Traditional helpers in disaster relief, such as the U.N. and world governments, provided aid after a massive earthquake devastated Haiti in January 2010, leveled Port-au-Prince, claimed 230,000 lives and caused US$14 billion in damages.
The technology space also played a role in humanitarian efforts as Haitians buried under rubble sent text messages with their locations and open-source mapping communities documented the island. To further research technology’s role in disaster relief, the United Nations Foundation and it partners commissioned a study from the Harvard Humanitarian Initiative (HHI) on the topic.
“Our job is to design an interface between the U.N. and volunteer technology communities as well as citizens from affected nations,” said John Crowley, a research fellow at the HHI and the report’s lead author. “We are really at the beginning stages. We need to start this conversation now. What we saw in Haiti will happen again.”
While the final study is due out in March, the report’s initial findings were released last week to coincide with the one-year anniversary of the earthquake. These early results indicate that mobile technology, the open-source community and Web services each have roles in future humanitarian relief missions.
Relief workers arrived in Haiti without access to data on the country, such as maps, since that information was buried under rubble, Crowley said. Workers had to reconstruct this data while simultaneously dealing with the crisis, he said. They were also given the task of incorporating new data feeds, like text messages, into their work.
Open Street Map, an open-source world map, used old maps and satellite images to construct new maps. The organization, a volunteer group of map enthusiasts, refreshed its maps every minute to address the amount of data being added, Crowley said.
Map Action, a volunteer organization of mapping professionals that is partnered with the U.N., also created new maps using GPS and satellite technology.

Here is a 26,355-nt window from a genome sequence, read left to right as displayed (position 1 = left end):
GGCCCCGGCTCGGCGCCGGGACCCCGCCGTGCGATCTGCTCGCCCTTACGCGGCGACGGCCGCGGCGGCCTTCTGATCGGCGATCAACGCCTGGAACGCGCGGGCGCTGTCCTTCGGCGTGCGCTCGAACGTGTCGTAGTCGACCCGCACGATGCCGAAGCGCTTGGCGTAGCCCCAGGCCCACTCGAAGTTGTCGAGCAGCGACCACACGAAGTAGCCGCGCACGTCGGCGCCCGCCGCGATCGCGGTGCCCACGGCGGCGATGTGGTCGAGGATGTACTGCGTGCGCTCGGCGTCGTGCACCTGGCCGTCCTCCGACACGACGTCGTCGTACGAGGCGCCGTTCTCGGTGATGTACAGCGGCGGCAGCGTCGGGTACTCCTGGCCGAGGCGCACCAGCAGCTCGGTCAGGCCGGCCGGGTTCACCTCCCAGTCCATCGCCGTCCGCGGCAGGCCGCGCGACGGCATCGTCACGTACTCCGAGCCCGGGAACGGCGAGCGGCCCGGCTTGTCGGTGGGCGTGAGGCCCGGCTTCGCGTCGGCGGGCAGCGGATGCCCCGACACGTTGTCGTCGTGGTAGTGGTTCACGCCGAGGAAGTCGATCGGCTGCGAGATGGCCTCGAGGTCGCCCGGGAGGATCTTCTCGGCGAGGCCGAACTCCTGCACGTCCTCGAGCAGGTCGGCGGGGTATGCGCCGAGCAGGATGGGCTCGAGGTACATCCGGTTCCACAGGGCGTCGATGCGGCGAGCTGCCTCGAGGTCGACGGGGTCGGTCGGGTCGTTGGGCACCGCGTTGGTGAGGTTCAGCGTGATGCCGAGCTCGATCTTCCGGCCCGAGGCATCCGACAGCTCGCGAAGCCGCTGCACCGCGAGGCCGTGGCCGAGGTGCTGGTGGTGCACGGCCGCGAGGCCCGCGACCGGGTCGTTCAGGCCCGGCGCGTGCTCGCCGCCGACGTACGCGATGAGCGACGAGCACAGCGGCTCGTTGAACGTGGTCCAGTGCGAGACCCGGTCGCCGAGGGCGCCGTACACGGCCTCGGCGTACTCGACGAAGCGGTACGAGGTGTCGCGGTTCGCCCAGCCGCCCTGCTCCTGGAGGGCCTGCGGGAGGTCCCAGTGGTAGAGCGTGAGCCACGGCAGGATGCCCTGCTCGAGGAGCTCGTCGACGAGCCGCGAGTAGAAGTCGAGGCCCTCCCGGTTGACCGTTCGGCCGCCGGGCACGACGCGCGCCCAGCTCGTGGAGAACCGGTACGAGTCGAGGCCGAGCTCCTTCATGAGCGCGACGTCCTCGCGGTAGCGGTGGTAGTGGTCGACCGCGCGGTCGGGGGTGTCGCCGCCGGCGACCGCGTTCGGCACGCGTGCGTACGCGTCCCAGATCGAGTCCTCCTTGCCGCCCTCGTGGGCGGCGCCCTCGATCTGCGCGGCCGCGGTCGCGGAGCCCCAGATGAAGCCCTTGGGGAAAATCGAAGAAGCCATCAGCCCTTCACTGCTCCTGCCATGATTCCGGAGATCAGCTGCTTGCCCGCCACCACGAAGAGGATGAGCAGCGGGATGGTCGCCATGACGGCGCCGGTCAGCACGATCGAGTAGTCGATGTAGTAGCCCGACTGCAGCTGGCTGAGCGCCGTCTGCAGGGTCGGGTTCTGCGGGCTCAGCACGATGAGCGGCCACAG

These efforts took Haiti “from one of the most poorly mapped countries to one that had routing tools,” said Crowley.
To better aid relief efforts, Crowley suggested that the open-source groups place their volunteers on a rotating schedule. This would allow them to better balance their volunteer work with their professional and home lives.
“I wouldn’t want anyone getting divorced over relief work,” said Crowley.
Despite Haiti’s reputation of being impoverished, clusters of advanced technology users do exist, he said.
“Our assumptions about what technology they use needs to be questioned. Yes, it is low but there are pockets that are incredible.”
The country’s mobile network functioned after the earthquake and people used it to send text messages and create Twitter posts.
Members of the Haitian diaspora were used to translate the most critical messages from Creole to English, Crowley said. Workers then determined which could be acted on and passed along the information to the organizations that were helping in the relief effort.
Integrating these new data fields with the traditional humanitarian groups proved challenging since aid organizations are not set up to incorporate these feeds.
“We’ve heard repeatedly that there is no template for capturing data,” Crowley said. “We’re seeing more and more of a demand for data in a structured format.”
Web services’ ability to process information in near-real time makes them the preferred data organization tool since standard documents can take too long to compose, Crowley said. He acknowledged that Web services also have latency issues, but “the Web cuts back on that delay.”
“Without Web services it is very difficult to make decisions in real time,” he said.